Information Systems for Business and Beyond (2019)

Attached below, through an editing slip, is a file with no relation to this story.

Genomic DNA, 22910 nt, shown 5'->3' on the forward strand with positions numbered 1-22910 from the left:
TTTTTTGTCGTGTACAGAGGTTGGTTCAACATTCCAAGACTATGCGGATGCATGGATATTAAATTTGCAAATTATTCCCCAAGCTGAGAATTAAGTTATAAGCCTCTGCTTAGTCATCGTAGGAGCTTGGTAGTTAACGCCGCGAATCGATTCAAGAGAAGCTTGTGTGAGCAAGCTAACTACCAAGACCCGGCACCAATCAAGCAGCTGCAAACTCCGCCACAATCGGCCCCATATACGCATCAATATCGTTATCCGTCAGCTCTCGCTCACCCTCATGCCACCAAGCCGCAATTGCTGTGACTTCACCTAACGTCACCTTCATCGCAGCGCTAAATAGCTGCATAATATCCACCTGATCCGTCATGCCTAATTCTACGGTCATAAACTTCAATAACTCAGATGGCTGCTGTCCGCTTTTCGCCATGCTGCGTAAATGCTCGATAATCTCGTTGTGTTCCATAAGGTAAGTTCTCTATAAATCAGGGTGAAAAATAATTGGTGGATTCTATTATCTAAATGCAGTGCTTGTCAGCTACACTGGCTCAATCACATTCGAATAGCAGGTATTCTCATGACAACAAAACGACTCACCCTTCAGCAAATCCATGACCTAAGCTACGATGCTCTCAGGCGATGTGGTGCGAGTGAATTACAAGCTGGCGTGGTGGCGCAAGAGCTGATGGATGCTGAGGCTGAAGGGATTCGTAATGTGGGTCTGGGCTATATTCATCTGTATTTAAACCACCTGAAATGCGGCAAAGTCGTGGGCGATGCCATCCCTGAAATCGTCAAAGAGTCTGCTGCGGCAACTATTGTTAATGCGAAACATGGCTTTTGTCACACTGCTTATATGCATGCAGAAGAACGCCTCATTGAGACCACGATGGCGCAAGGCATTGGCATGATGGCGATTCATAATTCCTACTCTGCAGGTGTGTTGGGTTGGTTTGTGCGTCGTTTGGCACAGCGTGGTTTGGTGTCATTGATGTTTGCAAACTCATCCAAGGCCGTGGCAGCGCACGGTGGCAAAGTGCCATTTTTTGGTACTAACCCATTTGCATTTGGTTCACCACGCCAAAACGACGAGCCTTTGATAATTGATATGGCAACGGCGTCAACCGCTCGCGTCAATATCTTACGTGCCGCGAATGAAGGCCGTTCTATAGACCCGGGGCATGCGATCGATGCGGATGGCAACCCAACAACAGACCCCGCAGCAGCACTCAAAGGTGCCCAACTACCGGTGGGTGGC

critical data could be backed up weekly. Most large organizations today use data redundancy so their records are always backed up. • Offsite storage of backup data sets . If all backup data is being stored in the same facility as the original copies of the data, then a single event such as an earthquake, fire, or tornado would destroy both the original data and the backup. It is essential the backup plan includes storing the data in an offsite location. • Test of data restoration . Backups should be tested on a regular basis by having test data deleted then restored from backup. This will ensure that the process is working and will give the organization confidence in the backup plan. Besides these considerations, organizations should also examine their operations to determine what effect downtime would have on their business. If their information technology were to be unavailable for any sustained period of time, how would it impact the business? Additional concepts related to backup include the following: • Uninterruptible Power Supply (UPS) . A UPS provides battery backup to critical components of the system, allowing them to stay online longer and/or allowing the IT staff to shut them down using proper procedures in order to prevent data loss that might occur from a power failure. • Alternate, or “hot” sites . Some organizations choose to have an alternate site where an exact replica of their critical data is always kept up to date. When the primary site goes down, the alternate site is immediately brought online so that little or no downtime is experienced. As information has become a strategic asset, a whole industry has sprung up around the technologies necessary for implementing a proper backup strategy. A company can contract with a service Information Systems for Business and Beyond (2019) pg. 126

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